SuperPhone costs about $0.10 per active conversation per month, so $20 for 200 or $100 for 1,000, that also comes with a Shopify e-commerce integration. That could be workable for small-business owners and professionals communicating with clients that make them significant revenue each. But at $1.20 per contact per year, SuperPhone might be too expensive for influencers or artists trying to stay in touch with a big audience. It will have to compete with other mass-texting tools and CRM systems that have expanded into mobile, including Hustle, ZipWhip, Teckst and Zingle.
New investors are betting on the idea of a Salesforce for the instant messaging era, putting another $2.5 million into SuperPhone to bring it to $4.7 million in total funding. Runway Venture Partners’ Marc Michel led the round, with participation from FYRFLY Venture Partners, Yard Ventures and Transmedia Capital. SuperPhone’s progress signing up customers hasn’t been stellar, though, so the raise is considered a “seed prime” round with only a slightly higher valuation than the 2016 seed.
The cash will go toward building out an API for connecting with traditional CRM software and the business texting tools mentioned above. That could bridge the gap between its pro-sumer product and true enterprise sales. The company has also struck a deal with a top phone manufacturer to develop its conversation health analytics. That could give teens a free or subsidized way to access SuperPhone’s forthcoming conversation metrics. “When we sat down with young people and said ‘would you like to know who messages who more in a relationship?,’ we’ve been met with overwhelmingly positive results,” says Leslie.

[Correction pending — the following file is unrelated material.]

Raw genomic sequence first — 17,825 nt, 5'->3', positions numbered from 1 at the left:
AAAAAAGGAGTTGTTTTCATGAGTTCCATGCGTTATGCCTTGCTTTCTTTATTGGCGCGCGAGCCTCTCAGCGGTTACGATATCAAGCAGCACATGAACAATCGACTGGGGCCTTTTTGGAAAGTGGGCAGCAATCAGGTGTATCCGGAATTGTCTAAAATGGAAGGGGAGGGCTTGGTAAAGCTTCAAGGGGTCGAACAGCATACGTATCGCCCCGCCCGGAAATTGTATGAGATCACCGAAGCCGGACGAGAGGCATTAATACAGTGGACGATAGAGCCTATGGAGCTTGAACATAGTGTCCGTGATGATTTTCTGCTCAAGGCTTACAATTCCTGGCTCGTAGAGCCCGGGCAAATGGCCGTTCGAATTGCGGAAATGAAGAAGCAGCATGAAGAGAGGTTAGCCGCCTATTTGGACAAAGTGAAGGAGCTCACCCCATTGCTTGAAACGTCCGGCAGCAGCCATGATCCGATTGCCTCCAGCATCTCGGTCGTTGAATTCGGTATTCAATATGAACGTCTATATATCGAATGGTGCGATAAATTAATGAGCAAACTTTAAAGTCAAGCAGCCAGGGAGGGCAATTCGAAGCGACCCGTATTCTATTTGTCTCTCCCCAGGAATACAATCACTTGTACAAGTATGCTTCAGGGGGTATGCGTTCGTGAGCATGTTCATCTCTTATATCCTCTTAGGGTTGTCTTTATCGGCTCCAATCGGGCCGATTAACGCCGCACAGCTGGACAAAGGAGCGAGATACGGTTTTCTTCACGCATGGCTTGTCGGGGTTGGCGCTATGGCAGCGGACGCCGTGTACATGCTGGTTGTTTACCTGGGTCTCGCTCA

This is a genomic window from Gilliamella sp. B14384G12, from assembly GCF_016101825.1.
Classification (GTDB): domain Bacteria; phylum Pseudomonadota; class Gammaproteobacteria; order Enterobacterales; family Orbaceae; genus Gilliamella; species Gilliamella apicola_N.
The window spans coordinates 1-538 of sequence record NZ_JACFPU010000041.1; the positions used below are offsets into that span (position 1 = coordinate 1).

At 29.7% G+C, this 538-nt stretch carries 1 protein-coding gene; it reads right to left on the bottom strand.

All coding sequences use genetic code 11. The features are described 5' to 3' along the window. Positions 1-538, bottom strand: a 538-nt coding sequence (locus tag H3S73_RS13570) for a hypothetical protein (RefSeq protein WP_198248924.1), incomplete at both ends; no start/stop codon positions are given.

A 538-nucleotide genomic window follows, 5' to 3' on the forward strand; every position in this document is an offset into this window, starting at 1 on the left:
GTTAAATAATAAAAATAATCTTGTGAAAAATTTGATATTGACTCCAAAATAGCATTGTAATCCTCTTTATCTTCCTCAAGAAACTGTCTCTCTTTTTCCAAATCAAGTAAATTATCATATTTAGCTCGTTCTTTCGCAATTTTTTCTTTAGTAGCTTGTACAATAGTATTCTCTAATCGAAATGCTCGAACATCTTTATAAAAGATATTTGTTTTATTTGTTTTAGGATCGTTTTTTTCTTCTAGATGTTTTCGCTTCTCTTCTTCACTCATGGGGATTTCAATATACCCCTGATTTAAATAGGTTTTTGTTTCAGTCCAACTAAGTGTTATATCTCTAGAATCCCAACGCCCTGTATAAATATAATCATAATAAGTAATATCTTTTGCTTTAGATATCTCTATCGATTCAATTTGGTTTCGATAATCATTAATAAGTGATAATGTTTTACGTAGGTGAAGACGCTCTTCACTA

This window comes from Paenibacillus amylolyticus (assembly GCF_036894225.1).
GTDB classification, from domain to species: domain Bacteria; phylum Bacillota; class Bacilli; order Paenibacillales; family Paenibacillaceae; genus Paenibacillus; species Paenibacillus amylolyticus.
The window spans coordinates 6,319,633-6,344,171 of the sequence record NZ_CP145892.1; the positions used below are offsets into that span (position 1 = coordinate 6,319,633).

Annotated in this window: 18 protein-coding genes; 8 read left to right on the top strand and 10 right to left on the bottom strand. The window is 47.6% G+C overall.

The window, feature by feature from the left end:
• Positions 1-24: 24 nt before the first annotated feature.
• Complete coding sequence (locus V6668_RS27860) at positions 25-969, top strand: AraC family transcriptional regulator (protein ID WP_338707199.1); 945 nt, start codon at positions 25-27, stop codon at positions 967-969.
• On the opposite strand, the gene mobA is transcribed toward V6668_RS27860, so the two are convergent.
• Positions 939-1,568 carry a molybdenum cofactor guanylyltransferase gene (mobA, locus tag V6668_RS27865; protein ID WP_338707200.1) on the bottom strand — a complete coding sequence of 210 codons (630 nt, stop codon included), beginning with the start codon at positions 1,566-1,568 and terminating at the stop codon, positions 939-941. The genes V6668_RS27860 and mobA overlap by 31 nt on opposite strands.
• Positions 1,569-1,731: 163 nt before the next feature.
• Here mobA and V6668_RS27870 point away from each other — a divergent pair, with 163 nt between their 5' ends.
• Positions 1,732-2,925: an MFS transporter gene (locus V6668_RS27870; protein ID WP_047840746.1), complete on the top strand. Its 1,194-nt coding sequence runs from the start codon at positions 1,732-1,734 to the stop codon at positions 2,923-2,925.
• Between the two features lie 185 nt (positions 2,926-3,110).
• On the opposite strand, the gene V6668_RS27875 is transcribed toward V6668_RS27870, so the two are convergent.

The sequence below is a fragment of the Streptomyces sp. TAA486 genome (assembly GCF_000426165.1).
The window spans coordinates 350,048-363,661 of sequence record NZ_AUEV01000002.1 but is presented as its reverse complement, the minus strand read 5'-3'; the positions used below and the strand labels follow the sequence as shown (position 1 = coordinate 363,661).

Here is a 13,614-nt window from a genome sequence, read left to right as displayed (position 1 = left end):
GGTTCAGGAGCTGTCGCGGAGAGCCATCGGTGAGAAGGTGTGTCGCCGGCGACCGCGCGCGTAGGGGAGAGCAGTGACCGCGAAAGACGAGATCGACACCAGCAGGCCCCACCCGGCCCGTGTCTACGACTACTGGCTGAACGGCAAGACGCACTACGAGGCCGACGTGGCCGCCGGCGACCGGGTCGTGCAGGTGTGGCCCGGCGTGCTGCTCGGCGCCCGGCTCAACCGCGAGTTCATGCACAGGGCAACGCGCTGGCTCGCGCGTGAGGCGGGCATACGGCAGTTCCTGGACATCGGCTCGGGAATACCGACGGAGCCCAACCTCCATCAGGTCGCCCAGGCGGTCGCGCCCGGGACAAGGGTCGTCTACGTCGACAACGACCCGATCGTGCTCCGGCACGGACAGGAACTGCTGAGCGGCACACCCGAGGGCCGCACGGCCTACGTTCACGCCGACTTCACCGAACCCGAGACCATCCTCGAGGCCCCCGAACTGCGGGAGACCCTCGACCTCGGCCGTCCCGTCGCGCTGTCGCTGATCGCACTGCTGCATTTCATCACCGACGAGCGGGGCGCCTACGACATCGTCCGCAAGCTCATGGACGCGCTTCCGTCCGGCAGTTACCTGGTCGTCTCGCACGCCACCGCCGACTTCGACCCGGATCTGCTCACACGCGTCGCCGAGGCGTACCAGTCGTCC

The risk of the product is that some users or their contacts might find it inauthentic or disingenuous to send pre-scripted reengagement messages. If it gets you legitimately talking, maybe that’s OK. And some people accept that it’s just business and it’s tough to keep up with everyone. I suggested SuperPhone send you a list of people with whom you’ve lapsed you might want to ping directly. Leslie says tests showed people just dismissed those reminders, so sending messages on users’ behalf worked better, but he’s still open to a less aggressive implementation.
Between all our notifications, emails, and message threads, there’s just too much for people to balance in their heads. We’re battling to break past Dunbar’s Number, a theory that says you can only maintain relationships with about 150 people at a time. Technology obviously should extend our potential for connectivity, but designing it to feel natural rather than an arduous chore is the real challenge.
The address book is one of the last manufacturer-made default apps we still depend on, yet the experience is reliably awful. Beyond searchability, it’s no smarter than pen and paper. Whether it’s reminding you to call mom, butter up that sales prospect, or coax a hiring candidate to leave their job, SuperPhone could become what our phones should have always been.